Later in the week, Zone Breaker ($13.60) wired statebred maidens in his career debut for Bruce Brown, who had been blanked with 40 previous first-time starters in 2009-10.

On the other side of the Hudson River, the Repole-owned Roaring Lion ($10.40) held off a fast-closing Wildcat Brief to win Monday's Mr. Prospector by a nose at Monmouth Park.

H. Graham Motion

He flew under the radar last week, shipping in with three turf runners and coming away with two wins and a runner-up finish.

Cherokee Artist ($13.40) and Holy Moment ($15.00) got the money for owner J. Mack Robinson, and Lisa Jean, who had returned from a 14-month layoff to garner a maiden win on Memorial Day, closed strongly to finish second in a first-level allowance.


Tactical speed fared exceptionally well on the main track through the six-day week, with 20 of 27 winners (74 percent) on the lead at the pace call of their respective races.

The best day for early speed was Monday, July 5, when four of five winners went wire to wire. The bias-busting winner was Mighty Irish ($19.40), who rallied from fifth in a field of seven to win a basement $7,500 claiming mile. She has won or placed in four consecutive starts.

From 17 races on the Widener turf, seven winners were no worse than second in the early going.

Of the 14 races on the inner turf, there were five wire-to-wire winners.


Despite a five-racing losing streak, Gio Ponti looms a prohibitive favorite to win Saturday's Man o' War for the second straight year. His chief opposition in the 52nd running of the Grade 1 fixture is expected to come from Expansion, winner of the Grade 2 Red Smith last fall and a good third in the Manhattan Handicap last time out; Grand Couturier, a multiple Grade 1 winner making his third start at age 7; and Interpatation, an 8-year-old who pulled off a 43-1 upset of Gio Ponti through a driving rain in the Joe Hirsch Turf Classic last fall.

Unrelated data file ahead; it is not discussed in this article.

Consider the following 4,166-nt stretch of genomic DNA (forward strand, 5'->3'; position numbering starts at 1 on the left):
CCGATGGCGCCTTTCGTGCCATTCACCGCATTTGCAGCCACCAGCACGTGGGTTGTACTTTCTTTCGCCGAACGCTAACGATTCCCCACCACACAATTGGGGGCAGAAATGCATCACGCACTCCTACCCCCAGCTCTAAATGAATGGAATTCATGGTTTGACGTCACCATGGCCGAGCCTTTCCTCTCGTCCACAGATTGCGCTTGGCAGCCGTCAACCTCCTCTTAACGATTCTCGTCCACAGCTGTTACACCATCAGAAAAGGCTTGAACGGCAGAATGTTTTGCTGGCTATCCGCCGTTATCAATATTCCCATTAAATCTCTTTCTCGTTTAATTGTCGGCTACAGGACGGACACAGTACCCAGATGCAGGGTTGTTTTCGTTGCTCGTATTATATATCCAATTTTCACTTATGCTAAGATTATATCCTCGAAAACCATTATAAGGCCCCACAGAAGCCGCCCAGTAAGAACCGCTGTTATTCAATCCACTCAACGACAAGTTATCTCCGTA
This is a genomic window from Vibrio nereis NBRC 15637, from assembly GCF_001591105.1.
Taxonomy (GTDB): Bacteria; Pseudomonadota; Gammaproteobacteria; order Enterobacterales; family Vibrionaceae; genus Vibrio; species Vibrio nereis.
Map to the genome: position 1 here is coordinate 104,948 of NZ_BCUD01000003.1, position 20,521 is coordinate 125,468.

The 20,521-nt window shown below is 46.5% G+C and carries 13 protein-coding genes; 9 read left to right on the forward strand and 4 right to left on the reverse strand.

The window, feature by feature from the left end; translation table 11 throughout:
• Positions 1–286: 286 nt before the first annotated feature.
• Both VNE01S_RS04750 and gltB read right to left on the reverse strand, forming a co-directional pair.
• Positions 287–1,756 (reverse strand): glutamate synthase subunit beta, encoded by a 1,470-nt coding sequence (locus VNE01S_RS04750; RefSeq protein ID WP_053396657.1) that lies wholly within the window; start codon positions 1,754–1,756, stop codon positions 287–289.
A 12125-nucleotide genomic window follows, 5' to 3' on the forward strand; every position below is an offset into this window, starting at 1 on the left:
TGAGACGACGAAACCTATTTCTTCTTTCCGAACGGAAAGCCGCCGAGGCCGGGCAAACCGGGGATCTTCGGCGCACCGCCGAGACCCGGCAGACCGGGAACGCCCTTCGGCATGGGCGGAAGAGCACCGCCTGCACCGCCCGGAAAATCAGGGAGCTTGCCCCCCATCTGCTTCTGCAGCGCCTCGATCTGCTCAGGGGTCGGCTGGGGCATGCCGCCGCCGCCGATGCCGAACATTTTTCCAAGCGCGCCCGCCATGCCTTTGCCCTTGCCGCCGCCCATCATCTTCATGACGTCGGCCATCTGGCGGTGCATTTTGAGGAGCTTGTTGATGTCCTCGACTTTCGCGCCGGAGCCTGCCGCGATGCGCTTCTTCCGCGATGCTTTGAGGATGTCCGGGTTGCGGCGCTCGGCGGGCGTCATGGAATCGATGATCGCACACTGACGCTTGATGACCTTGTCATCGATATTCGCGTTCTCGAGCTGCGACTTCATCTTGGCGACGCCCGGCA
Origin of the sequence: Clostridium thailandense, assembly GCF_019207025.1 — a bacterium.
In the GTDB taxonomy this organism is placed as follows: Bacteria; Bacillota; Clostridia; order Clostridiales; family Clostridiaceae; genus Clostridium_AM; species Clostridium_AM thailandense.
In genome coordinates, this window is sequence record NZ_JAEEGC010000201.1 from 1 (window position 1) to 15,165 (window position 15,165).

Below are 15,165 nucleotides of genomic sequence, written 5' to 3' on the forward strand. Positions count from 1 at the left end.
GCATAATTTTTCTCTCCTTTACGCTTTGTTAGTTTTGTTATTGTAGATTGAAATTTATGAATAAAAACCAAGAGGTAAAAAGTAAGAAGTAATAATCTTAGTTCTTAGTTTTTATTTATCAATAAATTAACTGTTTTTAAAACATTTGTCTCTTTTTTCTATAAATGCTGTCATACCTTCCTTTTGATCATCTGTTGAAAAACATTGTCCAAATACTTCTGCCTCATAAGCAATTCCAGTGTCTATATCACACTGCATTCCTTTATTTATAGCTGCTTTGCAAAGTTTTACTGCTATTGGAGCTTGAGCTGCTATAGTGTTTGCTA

Next Saturday's Grade 3, $200,000 Jaipur Breeders' Cup, slated for six furlongs on the grass, wraps up the stakes schedule at Belmont's spring-summer meet.

Silver Timber, who has won five stakes since being claimed last year by Chad Brown, including the 2009 Jaipur, is among 29 nominations for the 27th running of the turf sprint.

Also nominated are Bribon, winner of the True North last time out for Pletcher, and Yield Bogey, fresh off an allowance win in 1:07.67 on the Widener course for Pat Kelly.


"There's a real horse shortage in the country right now, which is a reflection of what's going on in the economy. . . . I think the statistic which perhaps underscores this best is this: Gary Contessa has had the most horses entered at NYRA over the last three or four years. . . . Last year at this time, Gary had 120 horses. Gary Contessa today has 55 horses."